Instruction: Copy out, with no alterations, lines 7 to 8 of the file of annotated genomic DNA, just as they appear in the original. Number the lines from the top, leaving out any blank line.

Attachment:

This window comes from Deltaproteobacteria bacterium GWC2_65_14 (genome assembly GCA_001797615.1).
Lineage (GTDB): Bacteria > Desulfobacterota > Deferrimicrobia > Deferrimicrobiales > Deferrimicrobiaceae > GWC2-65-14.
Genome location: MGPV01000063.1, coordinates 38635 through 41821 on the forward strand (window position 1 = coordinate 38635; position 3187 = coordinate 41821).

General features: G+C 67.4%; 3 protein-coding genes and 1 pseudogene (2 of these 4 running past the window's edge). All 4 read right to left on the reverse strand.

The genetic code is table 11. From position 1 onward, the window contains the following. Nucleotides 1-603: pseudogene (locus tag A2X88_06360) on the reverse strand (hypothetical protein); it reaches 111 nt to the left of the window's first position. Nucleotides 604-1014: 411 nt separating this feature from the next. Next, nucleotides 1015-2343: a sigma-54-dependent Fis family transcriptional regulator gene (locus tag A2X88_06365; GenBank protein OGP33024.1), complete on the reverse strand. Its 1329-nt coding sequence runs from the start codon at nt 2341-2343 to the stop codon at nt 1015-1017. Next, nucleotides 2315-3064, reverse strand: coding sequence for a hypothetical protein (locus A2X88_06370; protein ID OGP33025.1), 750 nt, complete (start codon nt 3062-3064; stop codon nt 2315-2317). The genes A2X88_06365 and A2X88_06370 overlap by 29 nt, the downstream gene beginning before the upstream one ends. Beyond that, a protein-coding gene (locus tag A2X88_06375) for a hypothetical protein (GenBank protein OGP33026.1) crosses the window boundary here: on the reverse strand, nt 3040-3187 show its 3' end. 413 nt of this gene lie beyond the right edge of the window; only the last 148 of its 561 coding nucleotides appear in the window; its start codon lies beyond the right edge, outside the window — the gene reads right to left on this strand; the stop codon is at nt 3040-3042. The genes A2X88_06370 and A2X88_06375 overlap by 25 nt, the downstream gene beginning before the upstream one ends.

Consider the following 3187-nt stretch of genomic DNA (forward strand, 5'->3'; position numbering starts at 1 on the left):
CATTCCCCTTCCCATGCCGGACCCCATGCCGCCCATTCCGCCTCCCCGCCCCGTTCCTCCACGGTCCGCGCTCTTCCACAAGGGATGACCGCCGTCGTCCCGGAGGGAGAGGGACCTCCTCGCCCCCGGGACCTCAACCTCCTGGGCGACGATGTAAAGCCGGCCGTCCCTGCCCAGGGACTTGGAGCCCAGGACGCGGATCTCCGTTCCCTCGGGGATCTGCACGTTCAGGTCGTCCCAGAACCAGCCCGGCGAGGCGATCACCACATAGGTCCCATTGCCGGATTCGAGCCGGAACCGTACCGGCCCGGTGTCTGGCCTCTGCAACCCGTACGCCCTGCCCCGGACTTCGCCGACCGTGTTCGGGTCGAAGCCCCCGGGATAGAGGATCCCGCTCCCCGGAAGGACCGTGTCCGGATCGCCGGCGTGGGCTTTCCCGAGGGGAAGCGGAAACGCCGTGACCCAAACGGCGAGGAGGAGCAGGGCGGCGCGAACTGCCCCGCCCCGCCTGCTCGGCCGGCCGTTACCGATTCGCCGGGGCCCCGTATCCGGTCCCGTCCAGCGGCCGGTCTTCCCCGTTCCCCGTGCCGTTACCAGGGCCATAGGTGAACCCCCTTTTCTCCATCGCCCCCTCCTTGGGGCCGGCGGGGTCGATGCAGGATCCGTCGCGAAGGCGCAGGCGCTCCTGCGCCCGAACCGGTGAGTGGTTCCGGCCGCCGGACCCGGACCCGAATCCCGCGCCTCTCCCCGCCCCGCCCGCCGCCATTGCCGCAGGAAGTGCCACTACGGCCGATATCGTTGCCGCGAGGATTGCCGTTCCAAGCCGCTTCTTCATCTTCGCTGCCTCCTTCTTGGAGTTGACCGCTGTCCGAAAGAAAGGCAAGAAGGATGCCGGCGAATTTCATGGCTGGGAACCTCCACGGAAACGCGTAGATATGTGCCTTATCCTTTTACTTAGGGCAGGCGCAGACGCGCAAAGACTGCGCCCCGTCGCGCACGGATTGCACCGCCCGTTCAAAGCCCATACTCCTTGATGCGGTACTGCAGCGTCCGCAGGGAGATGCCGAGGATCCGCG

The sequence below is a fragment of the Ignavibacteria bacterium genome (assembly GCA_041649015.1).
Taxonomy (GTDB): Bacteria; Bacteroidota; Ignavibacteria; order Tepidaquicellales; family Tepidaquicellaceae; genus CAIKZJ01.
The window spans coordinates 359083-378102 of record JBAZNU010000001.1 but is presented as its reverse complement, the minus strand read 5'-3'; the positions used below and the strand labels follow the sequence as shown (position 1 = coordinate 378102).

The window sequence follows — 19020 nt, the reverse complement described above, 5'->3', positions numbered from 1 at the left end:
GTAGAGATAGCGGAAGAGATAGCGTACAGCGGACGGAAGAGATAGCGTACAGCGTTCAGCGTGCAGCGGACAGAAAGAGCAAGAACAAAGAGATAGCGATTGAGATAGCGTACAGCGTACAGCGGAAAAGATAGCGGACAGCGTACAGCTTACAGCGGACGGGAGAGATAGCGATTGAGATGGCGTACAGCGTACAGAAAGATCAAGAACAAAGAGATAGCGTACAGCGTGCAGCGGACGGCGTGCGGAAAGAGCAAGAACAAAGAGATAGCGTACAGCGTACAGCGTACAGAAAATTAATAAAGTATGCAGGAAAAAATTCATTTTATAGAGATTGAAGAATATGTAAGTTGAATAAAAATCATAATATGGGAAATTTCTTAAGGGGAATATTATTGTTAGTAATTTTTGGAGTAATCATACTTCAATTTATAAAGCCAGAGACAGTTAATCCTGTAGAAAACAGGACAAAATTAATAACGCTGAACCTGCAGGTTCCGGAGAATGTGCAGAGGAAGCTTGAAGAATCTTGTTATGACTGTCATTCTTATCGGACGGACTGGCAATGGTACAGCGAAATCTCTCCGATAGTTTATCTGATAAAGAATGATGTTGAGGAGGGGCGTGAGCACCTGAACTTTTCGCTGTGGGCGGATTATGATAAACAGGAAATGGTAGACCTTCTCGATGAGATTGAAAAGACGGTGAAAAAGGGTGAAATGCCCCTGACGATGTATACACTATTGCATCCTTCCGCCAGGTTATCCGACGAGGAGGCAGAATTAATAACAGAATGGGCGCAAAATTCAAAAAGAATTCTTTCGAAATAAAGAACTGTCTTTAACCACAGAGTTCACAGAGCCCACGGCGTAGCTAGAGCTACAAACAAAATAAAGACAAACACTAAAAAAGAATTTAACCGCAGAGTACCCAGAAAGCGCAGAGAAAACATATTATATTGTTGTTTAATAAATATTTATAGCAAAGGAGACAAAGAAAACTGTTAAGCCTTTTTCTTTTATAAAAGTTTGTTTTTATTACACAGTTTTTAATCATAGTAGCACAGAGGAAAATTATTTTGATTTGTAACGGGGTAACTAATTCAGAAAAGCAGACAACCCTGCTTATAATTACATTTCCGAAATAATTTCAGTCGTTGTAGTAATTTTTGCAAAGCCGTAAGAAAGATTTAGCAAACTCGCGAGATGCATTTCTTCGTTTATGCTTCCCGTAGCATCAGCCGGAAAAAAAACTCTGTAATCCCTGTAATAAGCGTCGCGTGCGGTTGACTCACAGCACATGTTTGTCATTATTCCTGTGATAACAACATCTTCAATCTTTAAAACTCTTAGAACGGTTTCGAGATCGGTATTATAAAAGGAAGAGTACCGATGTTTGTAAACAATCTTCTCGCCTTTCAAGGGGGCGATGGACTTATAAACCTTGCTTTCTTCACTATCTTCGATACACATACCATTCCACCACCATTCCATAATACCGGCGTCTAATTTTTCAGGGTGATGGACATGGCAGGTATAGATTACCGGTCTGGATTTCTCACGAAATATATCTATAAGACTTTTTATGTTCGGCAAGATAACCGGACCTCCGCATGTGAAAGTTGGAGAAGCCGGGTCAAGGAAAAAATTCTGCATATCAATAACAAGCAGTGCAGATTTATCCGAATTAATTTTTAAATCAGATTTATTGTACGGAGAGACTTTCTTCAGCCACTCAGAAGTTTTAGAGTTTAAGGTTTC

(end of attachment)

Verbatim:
CATTCCCCTTCCCATGCCGGACCCCATGCCGCCCATTCCGCCTCCCCGCCCCGTTCCTCCACGGTCCGCGCTCTTCCACAAGGGATGACCGCCGTCGTCCCGGAGGGAGAGGGACCTCCTCGCCCCCGGGACCTCAACCTCCTGGGCGACGATGTAAAGCCGGCCGTCCCTGCCCAGGGACTTGGAGCCCAGGACGCGGATCTCCGTTCCCTCGGGGATCTGCACGTTCAGGTCGTCCCAGAACCAGCCCGGCGAGGCGATCACCACATAGGTCCCATTGCCGGATTCGAGCCGGAACCGTACCGGCCCGGTGTCTGGCCTCTGCAACCCGTACGCCCTGCCCCGGACTTCGCCGACCGTGTTCGGGTCGAAGCCCCCGGGATAGAGGATCCCGCTCCCCGGAAGGACCGTGTCCGGATCGCCGGCGTGGGCTTTCCCGAGGGGAAGCGGAAACGCCGTGACCCAAACGGCGAGGAGGAGCAGGGCGGCGCGAACTGCCCCGCCCCGCCTGCTCGGCCGGCCGTTACCGATTCGCCGGGGCCCCGTATCCGGTCCCGTCCAGCGGCCGGTCTTCCCCGTTCCCCGTGCCGTTACCAGGGCCATAGGTGAACCCCCTTTTCTCCATCGCCCCCTCCTTGGGGCCGGCGGGGTCGATGCAGGATCCGTCGCGAAGGCGCAGGCGCTCCTGCGCCCGAACCGGTGAGTGGTTCCGGCCGCCGGACCCGGACCCGAATCCCGCGCCTCTCCCCGCCCCGCCCGCCGCCATTGCCGCAGGAAGTGCCACTACGGCCGATATCGTTGCCGCGAGGATTGCCGTTCCAAGCCGCTTCTTCATCTTCGCTGCCTCCTTCTTGGAGTTGACCGCTGTCCGAAAGAAAGGCAAGAAGGATGCCGGCGAATTTCATGGCTGGGAACCTCCACGGAAACGCGTAGATATGTGCCTTATCCTTTTACTTAGGGCAGGCGCAGACGCGCAAAGACTGCGCCCCGTCGCGCACGGATTGCACCGCCCGTTCAAAGCCCATACTCCTTGATGCGGTACTGCAGCGTCCGCAGGGAGATGCCGAGGATCCGCG

The sequence below is a fragment of the Ignavibacteria bacterium genome (assembly GCA_041649015.1).